From parks and commercial shopping centers to neighborhoods and college campuses, wayfinding signage is found nearly everywhere. It's called "wayfinding" because it helps motorists and pedestrians find their way. When a motorist or pedestrian encounters wayfinding signage, he or she can use it to locate nearby points of interests. While all wayfinding signage serves this fundamental purpose, they are available in a variety of colors, sizes, shapes and styles. To learn more about wayfinding signage and why it matters, keep reading.
If you're developing a new residential community -- or if you're looking to update an existing community -- you might be wondering if it's acceptable to mount street name signs on the same poles or bases as traffic signs. Both street name signs and road signs are essential to residential communities. Street name signs guide motorists and pedestrians alike to their intended destination, whereas traffic signs provide control measures to reduce the risk of vehicle collisions. However, the Federal Highway Administration (FHWA) has rules developers and municipalities must follow when using signage. So, can you mount street name signs on the same poles or bases as traffic signs?
Outdoor lighting is used to illuminate and enhance the aesthetics of residential communities as well as commercial properties. Typically consisting of a weather-resistant pole affixed with one or more light fixtures, outdoor lighting illuminates the surrounding space when the sun goes down. Not only does this help people see when traveling through the area; it also creates a safer environment by deterring criminal activity. With so many types of outdoor lighting, however, how do you know which one is right for your community or commercial property?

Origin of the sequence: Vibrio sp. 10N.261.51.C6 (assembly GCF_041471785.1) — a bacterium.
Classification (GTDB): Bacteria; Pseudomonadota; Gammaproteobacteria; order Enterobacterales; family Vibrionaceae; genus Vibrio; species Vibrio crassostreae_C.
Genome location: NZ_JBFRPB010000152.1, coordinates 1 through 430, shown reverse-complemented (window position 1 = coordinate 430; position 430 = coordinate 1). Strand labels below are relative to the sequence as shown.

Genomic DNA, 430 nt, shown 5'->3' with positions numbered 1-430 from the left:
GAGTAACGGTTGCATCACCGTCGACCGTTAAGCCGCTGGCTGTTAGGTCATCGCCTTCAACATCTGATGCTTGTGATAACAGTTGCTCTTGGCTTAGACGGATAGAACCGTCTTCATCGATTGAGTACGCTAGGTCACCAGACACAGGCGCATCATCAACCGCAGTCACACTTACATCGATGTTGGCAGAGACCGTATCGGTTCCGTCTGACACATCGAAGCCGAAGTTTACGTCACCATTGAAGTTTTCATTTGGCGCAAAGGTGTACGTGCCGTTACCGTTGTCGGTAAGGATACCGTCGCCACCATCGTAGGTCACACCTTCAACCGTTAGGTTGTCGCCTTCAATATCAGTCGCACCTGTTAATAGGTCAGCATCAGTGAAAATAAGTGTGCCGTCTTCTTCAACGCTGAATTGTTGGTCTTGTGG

As the United States Postal Service (USPS) continues to encourage the use of cluster mailbox units (CBUs), you can expect to see more of these centralized mail delivery systems in apartments, neighborhoods and other residential communities. CBUs streamline mail pickup and delivery by couriers by allowing them to collect and drop off mail for many residents at a single location. Rather than visiting each resident's unit to drop off mail, for example, a courier can visit the community's CBU, which contains a secure mailbox for each resident.